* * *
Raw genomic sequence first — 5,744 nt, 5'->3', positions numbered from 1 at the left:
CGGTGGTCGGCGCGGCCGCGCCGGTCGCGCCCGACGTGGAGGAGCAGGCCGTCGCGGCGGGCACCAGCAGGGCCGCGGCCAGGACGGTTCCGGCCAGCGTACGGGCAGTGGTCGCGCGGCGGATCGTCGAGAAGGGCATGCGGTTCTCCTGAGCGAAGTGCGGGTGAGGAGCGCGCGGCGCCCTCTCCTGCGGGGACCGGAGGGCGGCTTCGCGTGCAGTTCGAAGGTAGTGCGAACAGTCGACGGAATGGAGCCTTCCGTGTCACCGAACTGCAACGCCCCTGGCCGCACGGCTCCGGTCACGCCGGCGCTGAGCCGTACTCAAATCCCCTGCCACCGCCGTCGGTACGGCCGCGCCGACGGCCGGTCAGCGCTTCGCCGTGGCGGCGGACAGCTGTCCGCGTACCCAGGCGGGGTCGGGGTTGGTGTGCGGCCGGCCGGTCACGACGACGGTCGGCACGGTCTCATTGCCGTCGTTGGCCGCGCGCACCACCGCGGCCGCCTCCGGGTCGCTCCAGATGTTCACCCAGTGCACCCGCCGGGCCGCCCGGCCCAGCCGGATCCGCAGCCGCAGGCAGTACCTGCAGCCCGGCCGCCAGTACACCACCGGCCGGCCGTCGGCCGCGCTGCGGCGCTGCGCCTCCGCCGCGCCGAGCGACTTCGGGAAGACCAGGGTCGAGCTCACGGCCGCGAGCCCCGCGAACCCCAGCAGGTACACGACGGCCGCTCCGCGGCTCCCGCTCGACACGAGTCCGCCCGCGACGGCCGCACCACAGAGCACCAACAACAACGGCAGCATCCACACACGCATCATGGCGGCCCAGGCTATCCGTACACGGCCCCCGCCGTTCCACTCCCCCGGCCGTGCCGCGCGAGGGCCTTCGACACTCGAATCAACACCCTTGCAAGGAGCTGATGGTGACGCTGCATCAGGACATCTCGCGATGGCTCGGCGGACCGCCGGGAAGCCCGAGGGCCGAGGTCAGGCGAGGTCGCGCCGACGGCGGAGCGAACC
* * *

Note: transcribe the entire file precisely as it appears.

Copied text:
Raw genomic sequence first — 5,744 nt, 5'->3', positions numbered from 1 at the left:
CGGTGGTCGGCGCGGCCGCGCCGGTCGCGCCCGACGTGGAGGAGCAGGCCGTCGCGGCGGGCACCAGCAGGGCCGCGGCCAGGACGGTTCCGGCCAGCGTACGGGCAGTGGTCGCGCGGCGGATCGTCGAGAAGGGCATGCGGTTCTCCTGAGCGAAGTGCGGGTGAGGAGCGCGCGGCGCCCTCTCCTGCGGGGACCGGAGGGCGGCTTCGCGTGCAGTTCGAAGGTAGTGCGAACAGTCGACGGAATGGAGCCTTCCGTGTCACCGAACTGCAACGCCCCTGGCCGCACGGCTCCGGTCACGCCGGCGCTGAGCCGTACTCAAATCCCCTGCCACCGCCGTCGGTACGGCCGCGCCGACGGCCGGTCAGCGCTTCGCCGTGGCGGCGGACAGCTGTCCGCGTACCCAGGCGGGGTCGGGGTTGGTGTGCGGCCGGCCGGTCACGACGACGGTCGGCACGGTCTCATTGCCGTCGTTGGCCGCGCGCACCACCGCGGCCGCCTCCGGGTCGCTCCAGATGTTCACCCAGTGCACCCGCCGGGCCGCCCGGCCCAGCCGGATCCGCAGCCGCAGGCAGTACCTGCAGCCCGGCCGCCAGTACACCACCGGCCGGCCGTCGGCCGCGCTGCGGCGCTGCGCCTCCGCCGCGCCGAGCGACTTCGGGAAGACCAGGGTCGAGCTCACGGCCGCGAGCCCCGCGAACCCCAGCAGGTACACGACGGCCGCTCCGCGGCTCCCGCTCGACACGAGTCCGCCCGCGACGGCCGCACCACAGAGCACCAACAACAACGGCAGCATCCACACACGCATCATGGCGGCCCAGGCTATCCGTACACGGCCCCCGCCGTTCCACTCCCCCGGCCGTGCCGCGCGAGGGCCTTCGACACTCGAATCAACACCCTTGCAAGGAGCTGATGGTGACGCTGCATCAGGACATCTCGCGATGGCTCGGCGGACCGCCGGGAAGCCCGAGGGCCGAGGTCAGGCGAGGTCGCGCCGACGGCGGAGCGAACC